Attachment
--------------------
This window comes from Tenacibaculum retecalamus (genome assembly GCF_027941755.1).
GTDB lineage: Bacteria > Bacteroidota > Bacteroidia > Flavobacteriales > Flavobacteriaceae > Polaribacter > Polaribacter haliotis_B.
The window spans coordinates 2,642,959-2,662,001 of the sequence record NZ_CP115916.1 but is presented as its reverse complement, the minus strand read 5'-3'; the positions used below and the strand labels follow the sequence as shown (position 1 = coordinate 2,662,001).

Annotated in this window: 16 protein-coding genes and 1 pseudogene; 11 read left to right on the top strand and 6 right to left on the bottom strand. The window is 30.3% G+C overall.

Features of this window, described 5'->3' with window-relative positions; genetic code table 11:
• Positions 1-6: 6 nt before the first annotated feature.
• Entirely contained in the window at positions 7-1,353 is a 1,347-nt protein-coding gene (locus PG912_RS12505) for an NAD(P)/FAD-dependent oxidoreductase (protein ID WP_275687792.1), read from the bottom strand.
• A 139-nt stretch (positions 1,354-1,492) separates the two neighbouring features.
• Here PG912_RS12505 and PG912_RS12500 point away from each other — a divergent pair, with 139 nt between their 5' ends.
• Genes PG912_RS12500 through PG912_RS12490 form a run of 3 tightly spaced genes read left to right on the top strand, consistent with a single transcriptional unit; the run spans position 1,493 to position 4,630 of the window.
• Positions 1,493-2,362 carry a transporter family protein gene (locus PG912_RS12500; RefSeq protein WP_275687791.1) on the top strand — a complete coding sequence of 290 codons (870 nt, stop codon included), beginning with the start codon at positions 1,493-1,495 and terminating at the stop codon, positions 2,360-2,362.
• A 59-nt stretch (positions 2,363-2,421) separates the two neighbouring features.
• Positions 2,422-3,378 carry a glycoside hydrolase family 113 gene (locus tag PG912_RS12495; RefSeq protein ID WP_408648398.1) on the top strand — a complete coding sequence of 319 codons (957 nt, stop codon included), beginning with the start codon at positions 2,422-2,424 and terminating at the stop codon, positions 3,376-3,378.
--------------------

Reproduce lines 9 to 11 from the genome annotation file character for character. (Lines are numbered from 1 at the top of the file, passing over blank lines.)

• Here PG912_RS12505 and PG912_RS12500 point away from each other — a divergent pair, with 139 nt between their 5' ends.
• Genes PG912_RS12500 through PG912_RS12490 form a run of 3 tightly spaced genes read left to right on the top strand, consistent with a single transcriptional unit; the run spans position 1,493 to position 4,630 of the window.
• Positions 1,493-2,362 carry a transporter family protein gene (locus PG912_RS12500; RefSeq protein WP_275687791.1) on the top strand — a complete coding sequence of 290 codons (870 nt, stop codon included), beginning with the start codon at positions 1,493-1,495 and terminating at the stop codon, positions 2,360-2,362.